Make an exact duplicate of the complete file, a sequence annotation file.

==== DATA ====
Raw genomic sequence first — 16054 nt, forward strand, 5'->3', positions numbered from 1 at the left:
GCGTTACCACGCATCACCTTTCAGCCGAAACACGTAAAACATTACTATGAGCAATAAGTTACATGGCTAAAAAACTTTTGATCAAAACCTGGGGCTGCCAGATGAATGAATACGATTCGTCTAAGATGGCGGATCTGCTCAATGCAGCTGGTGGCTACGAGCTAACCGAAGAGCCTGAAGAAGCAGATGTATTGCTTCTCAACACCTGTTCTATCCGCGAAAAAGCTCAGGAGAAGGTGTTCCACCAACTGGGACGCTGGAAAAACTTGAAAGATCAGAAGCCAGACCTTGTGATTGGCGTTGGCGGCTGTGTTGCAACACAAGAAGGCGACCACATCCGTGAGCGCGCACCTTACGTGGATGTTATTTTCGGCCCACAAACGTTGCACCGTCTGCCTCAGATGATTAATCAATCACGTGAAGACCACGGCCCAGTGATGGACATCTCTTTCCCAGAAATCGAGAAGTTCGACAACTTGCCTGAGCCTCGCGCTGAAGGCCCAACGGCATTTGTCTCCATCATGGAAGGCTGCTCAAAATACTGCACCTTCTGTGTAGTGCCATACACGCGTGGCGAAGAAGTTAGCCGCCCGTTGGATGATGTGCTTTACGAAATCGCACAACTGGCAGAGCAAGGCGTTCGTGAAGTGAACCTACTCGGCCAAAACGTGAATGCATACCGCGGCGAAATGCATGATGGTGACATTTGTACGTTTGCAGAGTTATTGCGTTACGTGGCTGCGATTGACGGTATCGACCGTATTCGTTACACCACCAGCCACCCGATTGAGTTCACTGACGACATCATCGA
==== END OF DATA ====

Raw genomic sequence first — 16054 nt, forward strand, 5'->3', positions numbered from 1 at the left:
GCGTTACCACGCATCACCTTTCAGCCGAAACACGTAAAACATTACTATGAGCAATAAGTTACATGGCTAAAAAACTTTTGATCAAAACCTGGGGCTGCCAGATGAATGAATACGATTCGTCTAAGATGGCGGATCTGCTCAATGCAGCTGGTGGCTACGAGCTAACCGAAGAGCCTGAAGAAGCAGATGTATTGCTTCTCAACACCTGTTCTATCCGCGAAAAAGCTCAGGAGAAGGTGTTCCACCAACTGGGACGCTGGAAAAACTTGAAAGATCAGAAGCCAGACCTTGTGATTGGCGTTGGCGGCTGTGTTGCAACACAAGAAGGCGACCACATCCGTGAGCGCGCACCTTACGTGGATGTTATTTTCGGCCCACAAACGTTGCACCGTCTGCCTCAGATGATTAATCAATCACGTGAAGACCACGGCCCAGTGATGGACATCTCTTTCCCAGAAATCGAGAAGTTCGACAACTTGCCTGAGCCTCGCGCTGAAGGCCCAACGGCATTTGTCTCCATCATGGAAGGCTGCTCAAAATACTGCACCTTCTGTGTAGTGCCATACACGCGTGGCGAAGAAGTTAGCCGCCCGTTGGATGATGTGCTTTACGAAATCGCACAACTGGCAGAGCAAGGCGTTCGTGAAGTGAACCTACTCGGCCAAAACGTGAATGCATACCGCGGCGAAATGCATGATGGTGACATTTGTACGTTTGCAGAGTTATTGCGTTACGTGGCTGCGATTGACGGTATCGACCGTATTCGTTACACCACCAGCCACCCGATTGAGTTCACTGACGACATCATCGA